Eth­nic Youth Con­fer­ence goes ahead de­spite chaotic start

The Myanmar Times - - News - FIONA MAC­GRE­GOR f.mac­gre­gor@mm­times.com THU THU AUNG thuthuaung@mm­times.com – Ad­di­tional re­port­ing by Ei Ei Toe Lwin

HUN­DREDS of young peo­ple from eth­nic mi­nori­ties across the coun­try gath­ered at his­toric Pan­g­long town for a ma­jor youth con­fer­ence last night, de­spite at­tempts by au­thor­i­ties to sus­pend the event.

As late as 5pm yes­ter­day, un­cer­tainty re­mained as to whether the Eth­nic Youth Con­fer­ence would be al­lowed to go ahead. A last-minute mis­sive from the Shan State govern­ment’s Min­is­ter for Ba­mar Af­fairs U Aung Than Maung had ar­rived yes­ter­day morn­ing telling or­gan­is­ers to halt pro­ceed­ings.

Fi­nal per­mis­sion green­light­ing the con­fer­ence was not se­cured un­til less than two hours be­fore a launch cel­e­bra­tion sched­uled for 7pm.

The event co­in­cides with a cru­cial meet­ing of eth­nic armed group lead­ers a Mai Ja Yang in Kachin State ahead of next month’s cor­ner­stone na­tional peace meet­ing, which has been dubbed the 21st-cen­tury Pan­g­long Con­fer­ence. The mod­ern it­er­a­tion fol­lows in the foot­steps of the lauded deal reached be­tween Daw Aung San Suu Kyi’s fa­ther, Bo­gyoke Aung San, and eth­nic lead­ers nearly seven decades ago.

Amid the con­fu­sion over yes­ter­day’s sus­pen­sion or­der, it was un­clear whether the di­rec­tive had come from the Union level, or whether it was en­forced by the state’s chief min­is­ter.

Union-level peace ne­go­tia­tors told The Myan­mar Times yes­ter­day that they were un­aware of the sus­pen­sion or­der un­til the youth or­gan­is­ers called ask­ing for an ex­pla­na­tion and as­sis­tance.

But deputy di­rec­tor gen­eral for the Pres­i­dent’s Of­fice U Zaw Htay pinned the de­ci­sion on a state-level rec­om­men­da­tion.

“The state govern­ment sent a let­ter to the Union govern­ment with the sug­ges­tion that the youth con­fer­ence ‘should be sus­pended’. Af­ter dis­cus­sions among the min­istries, the Union govern­ment agreed,” he said. “This youth event could have con­se­quences for the 21st-cen­tury Pan­g­long Con­fer­ence, which the govern­ment aims to hold be­fore the end of Au­gust.”

When pressed about what kind of “con­se­quences” he meant, U Zaw Htay said only that the Pan­g­long Con­fer­ence has its own pro­ce­dures and plans in place to in­cor­po­rate civil so­ci­ety groups, and those plans should not be dis­rupted.

“Ac­tu­ally, if they had an idea [to hold the youth con­fer­ence] they should have dis­cussed it first with the com­mit­tee for the CSO Peace Fo­rum, but they didn’t. They went and did their con­fer­ence them­selves,” he said. “It might be waste of time as the govern­ment will not take into ac­count their rec­om­men­da­tions be­cause it al­ready has plans for the par­tic­i­pa­tion of civil so­ci­ety groups in the peace process,” U Zaw Htay said.

Re­gard­less of the sus­pen­sion or­der, how­ever, through­out the day youth or­gan­is­ers vowed they would go ahead with their gath­er­ing even with­out per­mis­sion.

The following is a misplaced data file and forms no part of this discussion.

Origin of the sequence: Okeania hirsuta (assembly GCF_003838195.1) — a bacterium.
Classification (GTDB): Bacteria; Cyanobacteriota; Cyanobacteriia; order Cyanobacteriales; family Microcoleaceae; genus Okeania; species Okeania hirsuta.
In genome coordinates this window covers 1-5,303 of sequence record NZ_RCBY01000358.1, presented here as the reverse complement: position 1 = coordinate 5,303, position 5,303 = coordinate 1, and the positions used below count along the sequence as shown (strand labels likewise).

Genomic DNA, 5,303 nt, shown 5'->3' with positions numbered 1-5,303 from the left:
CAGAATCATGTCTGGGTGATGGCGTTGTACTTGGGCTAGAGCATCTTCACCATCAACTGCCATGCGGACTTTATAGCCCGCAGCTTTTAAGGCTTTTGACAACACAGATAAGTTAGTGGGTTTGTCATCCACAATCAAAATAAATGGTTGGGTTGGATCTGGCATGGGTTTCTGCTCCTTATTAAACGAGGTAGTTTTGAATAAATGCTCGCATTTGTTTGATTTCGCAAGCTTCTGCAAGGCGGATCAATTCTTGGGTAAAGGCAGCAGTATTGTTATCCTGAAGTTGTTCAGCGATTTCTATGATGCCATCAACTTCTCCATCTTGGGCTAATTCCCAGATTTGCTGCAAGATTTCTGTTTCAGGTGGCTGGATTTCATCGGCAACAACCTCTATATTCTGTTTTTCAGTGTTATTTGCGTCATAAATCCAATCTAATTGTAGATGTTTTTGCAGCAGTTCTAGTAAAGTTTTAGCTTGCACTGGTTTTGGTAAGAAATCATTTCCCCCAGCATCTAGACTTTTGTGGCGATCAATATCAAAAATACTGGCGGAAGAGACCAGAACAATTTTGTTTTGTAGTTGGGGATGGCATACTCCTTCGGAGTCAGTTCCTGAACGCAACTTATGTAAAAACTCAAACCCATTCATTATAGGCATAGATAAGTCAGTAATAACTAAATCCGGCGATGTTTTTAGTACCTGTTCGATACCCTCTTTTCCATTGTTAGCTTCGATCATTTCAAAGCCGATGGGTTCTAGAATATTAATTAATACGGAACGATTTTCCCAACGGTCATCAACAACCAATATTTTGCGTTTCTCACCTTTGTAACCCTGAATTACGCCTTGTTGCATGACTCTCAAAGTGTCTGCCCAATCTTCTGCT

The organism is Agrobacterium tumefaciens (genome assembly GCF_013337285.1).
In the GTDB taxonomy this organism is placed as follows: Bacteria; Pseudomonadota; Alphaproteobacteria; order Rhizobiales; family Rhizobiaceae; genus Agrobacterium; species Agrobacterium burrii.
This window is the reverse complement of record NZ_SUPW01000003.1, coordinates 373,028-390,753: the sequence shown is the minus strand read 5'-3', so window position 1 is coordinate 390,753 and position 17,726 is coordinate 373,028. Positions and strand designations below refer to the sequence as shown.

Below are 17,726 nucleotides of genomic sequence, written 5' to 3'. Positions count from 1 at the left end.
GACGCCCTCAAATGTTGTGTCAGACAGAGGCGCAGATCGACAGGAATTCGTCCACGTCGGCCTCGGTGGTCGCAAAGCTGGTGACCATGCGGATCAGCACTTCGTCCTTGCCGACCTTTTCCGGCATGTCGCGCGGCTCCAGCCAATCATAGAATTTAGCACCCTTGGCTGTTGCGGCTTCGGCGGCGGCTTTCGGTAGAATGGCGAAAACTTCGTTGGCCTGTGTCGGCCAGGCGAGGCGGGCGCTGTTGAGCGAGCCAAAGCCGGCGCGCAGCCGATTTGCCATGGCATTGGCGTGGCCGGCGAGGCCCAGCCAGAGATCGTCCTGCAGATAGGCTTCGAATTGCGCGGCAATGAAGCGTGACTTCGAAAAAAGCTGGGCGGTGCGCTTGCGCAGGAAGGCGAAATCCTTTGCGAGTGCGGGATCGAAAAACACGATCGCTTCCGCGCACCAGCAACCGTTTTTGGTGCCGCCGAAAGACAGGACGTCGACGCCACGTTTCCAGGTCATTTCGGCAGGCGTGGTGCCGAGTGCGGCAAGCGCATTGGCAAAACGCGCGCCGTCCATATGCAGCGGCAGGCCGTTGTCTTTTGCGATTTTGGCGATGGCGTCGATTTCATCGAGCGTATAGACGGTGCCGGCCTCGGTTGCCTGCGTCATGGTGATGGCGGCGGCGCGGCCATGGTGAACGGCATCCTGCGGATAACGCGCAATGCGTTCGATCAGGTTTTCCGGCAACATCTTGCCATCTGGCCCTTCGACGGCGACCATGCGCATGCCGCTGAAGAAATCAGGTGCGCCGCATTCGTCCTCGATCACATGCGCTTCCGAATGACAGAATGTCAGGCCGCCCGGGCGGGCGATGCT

“We got a let­ter from the state govern­ment this morn­ing telling us to sus­pend our meet­ing, we are cur­rently in ne­go­ti­a­tions with them, but what­ever hap­pens we will go ahead,” Sai Aung Myint Oo, a com­mit­tee mem­ber of the Na­tional Eth­nic Youth Con­fer­ence, said yes­ter­day morn­ing.

By that time around 300 youth had al­ready gath­ered at the con­fer­ence site, right next to the me­mo­rial for the his­toric Pan­g­long agree­ment.

A fur­ther 500 young peo­ple were es­ti­mated to be on their way for the event, which of­fi­cially be­gins to­day, and will run over a five-day pe­riod.

Salai Aung Lin, from Chin Youth, one of the con­fer­ence’s fa­cil­i­ta­tors, said, “It must go ahead. It would be a dis­as­ter if it didn’t. Seven or eight hun­dred young peo­ple are at­tend­ing, and they are so en­thu­si­as­tic.” He added that it had been very costly to ar­range the event.

As he was speak­ing to The Myan­mar Times just af­ter 5pm, Mai Mai, a well-known Kachin youth ac­tivist, gave the shout that per­mis­sion had been granted.

Event or­gan­is­ers said they be­lieved they had al­ways had the sup­port of the Shan State govern­ment. Chief Min­is­ter U Linn Htut is due to give a speech at 10am to­day, ac­cord­ing to a timetable on dis­play at the event site.

Vet­eran Kachin ac­tivist Khon Ja, who was help­ing sup­port the event, said the call for sus­pen­sion had likely been due to a mix-up and lack of clear au­thor­ity.

She sug­gested the de­ci­sion to give per­mis­sion should have been made at state level, but as the state’s chief min­is­ter had been away on busi­ness, the Ba­mar eth­nic min­is­ter had passed the re­quest for per­mis­sion on to the Union govern­ment. How­ever, most se­nior govern­ment lead­ers were also un­avail­able, in­clud­ing Daw Aung San Suu Kyi, who was in Laos. The ac­tivist said it was the Union govern­ment rep­re­sen­ta­tives who had urged the state govern­ment to post­pone the event.

Khon Ja praised the youth lead­ers for their ef­forts in the face of un­cer­tainty. “Ev­ery­one has been work­ing like a dog. So much en­ergy. I am glad I’m work­ing with young peo­ple on this, not old peo­ple!”

She added that this ma­jor eth­nic youth con­fer­ence had been in the works since 2012, and that the tim­ing in re­la­tion to the Mai Ja Yang sum­mit had been a co­in­ci­dence.

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